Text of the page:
Ed Sheeran Awarded $1.1 Million in Legal Costs After Winning 'Shape of You' Plagiarism Suit

Ed Sheeran and his two co-writers won their suit in April after they were accused of stealing their hit song

Two months after winning his plagiarism lawsuit over the hit song "Shape of You," Ed Sheeran has been awarded more than $1 million in legal costs.

Sheeran and his two co-writers, Steve McCutcheon and Johnny McDaid, had been locked in legal battle for years with Sami Chokri and Ross O'Donoghue, a pair of songwriters who claimed that the 2017 mega-hit ripped off their track "Oh Why."

But on Tuesday, a judge shut down Chokri and O'Donoghue's push to have Sheeran and his team pay for their own legal costs, arguing that they didn't provide documents and "demonstrated 'awkwardness and opacity,'" according to the BBC.

"I consider it is appropriate that the claimants' success is reflected in an order that their costs are paid by the defendants, without reduction save for that which is made as part of the process of detailed assessment," said the judge, who reportedly awarded the trio an interim payment of £916,200, which equates to about $1.12 million.

Sheeran, 31, won his suit in April, with a judge ruling that he "neither deliberately nor subconsciously copied" "Oh Why" while writing "Shape of You."

Ed Sheeran performs during the Platinum Pageant
Ed Sheeran. Karwai Tang/WireImage

The victory came after an 11-day trial in March, during which the Grammy winner testified that he often shares credit with lesser-known artists, and added the team behind TLC's "No Scrubs" to the writing credits for "Shape of You" after its release.

He also reportedly sang "Feeling Good" by Nina Simone and "No Diggity" by Blackstreet to demonstrate that the melody he was accused of stealing is actually quite commonplace in pop music.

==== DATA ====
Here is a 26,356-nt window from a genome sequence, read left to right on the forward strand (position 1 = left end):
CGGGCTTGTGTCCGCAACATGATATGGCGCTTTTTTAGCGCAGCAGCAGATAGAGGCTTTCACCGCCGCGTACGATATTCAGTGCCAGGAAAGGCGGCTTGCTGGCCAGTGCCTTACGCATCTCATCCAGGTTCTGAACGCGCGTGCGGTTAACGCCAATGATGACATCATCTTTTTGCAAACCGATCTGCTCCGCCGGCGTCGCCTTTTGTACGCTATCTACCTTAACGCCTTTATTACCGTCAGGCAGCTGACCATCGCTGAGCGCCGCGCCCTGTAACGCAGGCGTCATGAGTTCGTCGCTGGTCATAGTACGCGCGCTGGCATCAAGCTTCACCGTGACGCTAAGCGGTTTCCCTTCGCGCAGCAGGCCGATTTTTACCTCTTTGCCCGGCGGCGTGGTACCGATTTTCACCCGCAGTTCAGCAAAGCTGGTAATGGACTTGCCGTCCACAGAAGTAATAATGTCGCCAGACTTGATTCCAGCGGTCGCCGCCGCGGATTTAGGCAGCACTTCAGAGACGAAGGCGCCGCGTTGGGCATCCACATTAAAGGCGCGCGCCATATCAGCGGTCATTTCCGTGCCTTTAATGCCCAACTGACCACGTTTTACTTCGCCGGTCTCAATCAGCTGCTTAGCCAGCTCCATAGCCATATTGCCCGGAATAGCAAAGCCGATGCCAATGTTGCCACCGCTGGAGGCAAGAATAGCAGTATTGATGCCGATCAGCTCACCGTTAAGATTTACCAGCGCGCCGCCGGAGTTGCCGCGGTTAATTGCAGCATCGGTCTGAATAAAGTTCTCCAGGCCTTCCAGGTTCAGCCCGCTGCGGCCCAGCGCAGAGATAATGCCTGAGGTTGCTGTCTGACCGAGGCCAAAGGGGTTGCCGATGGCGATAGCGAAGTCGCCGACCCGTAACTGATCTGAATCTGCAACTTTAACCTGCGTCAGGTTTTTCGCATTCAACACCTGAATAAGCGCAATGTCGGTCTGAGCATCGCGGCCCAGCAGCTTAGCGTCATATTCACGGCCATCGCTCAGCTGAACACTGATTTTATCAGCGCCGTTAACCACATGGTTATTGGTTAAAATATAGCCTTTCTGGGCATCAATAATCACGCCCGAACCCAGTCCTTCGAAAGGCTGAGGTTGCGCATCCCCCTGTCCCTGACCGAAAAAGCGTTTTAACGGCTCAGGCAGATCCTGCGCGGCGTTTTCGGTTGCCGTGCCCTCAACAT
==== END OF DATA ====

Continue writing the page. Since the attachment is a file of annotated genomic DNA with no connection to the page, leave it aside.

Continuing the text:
Since winning the case, Sheeran — who announced last month that he welcomed his second daughter with wife Cherry Seaborn — has been outspoken over similar issues and lawsuits, which he believes are "really damaging" to the songwriting industry.

"I feel like claims like this are way too common now, and have become a culture where a claim is made with the idea that a settlement will be cheaper than taking it to court, even if there's no base for a claim," he said in a video statement shared to Instagram in April. "It's really damaging to the songwriting industry. There's only so many notes and very few chords used in pop music. Coincidence is bound to happen if 60,000 songs are being released every day on Spotify."

He continued: "I don't want to take anything away from the pain and hurt suffered from both sides of this case, but I just want to say I'm not an entity, I'm not a corporation. I'm a human being, I'm a father, I'm a husband, I'm a son. Lawsuits are not a pleasant experience, and I hope that this ruling, it means that in the future, baseless claims like this can be avoided. This really does have to end."

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